In 1995 the United States Interregional Soccer League (USISL) changed its name to the United States International Soccer League, and split into two leagues, one professional (the 'Professional League', which ultimately became the USL Second Division) and one amateur (the 'Premier League'). The purpose for the split was to expand into and improve the soccer capabilities of many urban areas throughout the United States and Canada, while offering current college soccer players the opportunity to continue playing during the summer months without losing their college eligibility. The inaugural season of the new USISL Premier League featured 27 teams, and the Richmond Kickers won the first title, beating the Cocoa Expos 3-1 in the championship game. Gabe Jones of the Austin Lone Stars was the league's top scorer and MVP.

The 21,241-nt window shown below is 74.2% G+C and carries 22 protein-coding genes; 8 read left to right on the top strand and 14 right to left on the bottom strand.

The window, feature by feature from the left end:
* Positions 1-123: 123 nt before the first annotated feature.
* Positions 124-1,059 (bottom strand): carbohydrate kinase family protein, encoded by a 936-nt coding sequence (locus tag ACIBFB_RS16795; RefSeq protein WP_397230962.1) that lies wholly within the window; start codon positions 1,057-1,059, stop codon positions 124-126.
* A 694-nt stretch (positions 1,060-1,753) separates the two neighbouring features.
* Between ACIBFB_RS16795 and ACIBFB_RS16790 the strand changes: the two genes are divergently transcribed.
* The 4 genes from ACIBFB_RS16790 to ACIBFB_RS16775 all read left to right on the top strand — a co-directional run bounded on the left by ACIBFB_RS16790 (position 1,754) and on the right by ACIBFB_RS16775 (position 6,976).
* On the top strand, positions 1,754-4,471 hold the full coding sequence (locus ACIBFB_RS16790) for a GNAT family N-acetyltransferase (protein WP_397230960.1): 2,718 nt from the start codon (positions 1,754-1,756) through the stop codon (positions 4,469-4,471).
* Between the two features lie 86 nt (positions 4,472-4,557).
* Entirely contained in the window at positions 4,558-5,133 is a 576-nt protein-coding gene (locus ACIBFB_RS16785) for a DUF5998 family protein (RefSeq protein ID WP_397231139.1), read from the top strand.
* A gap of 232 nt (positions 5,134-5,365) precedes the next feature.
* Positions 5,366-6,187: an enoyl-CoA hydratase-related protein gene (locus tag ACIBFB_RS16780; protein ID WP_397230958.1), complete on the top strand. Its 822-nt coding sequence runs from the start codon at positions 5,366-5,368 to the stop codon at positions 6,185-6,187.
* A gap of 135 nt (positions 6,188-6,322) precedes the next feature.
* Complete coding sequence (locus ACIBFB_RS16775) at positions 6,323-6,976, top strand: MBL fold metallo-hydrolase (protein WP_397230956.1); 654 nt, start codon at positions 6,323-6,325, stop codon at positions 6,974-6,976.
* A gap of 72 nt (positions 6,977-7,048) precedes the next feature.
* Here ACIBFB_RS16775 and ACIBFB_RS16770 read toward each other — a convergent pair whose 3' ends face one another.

The United States International Soccer League changed its name again in 1996, to the United Systems of Independent Soccer Leagues, and before the season, there was substantial movement of teams between the Pro League, the Premier League and the newly created Select League (which would later merge with the A-League, and eventually become the USL First Division). The Premier League grew to 34 teams in its sophomore year, with the Central Coast Roadrunners from San Luis Obispo, California beating the San Francisco Bay Seals in the championship game to take the title. Pasi Kinturi of the Nashville Metros was the league's top scorer and MVP.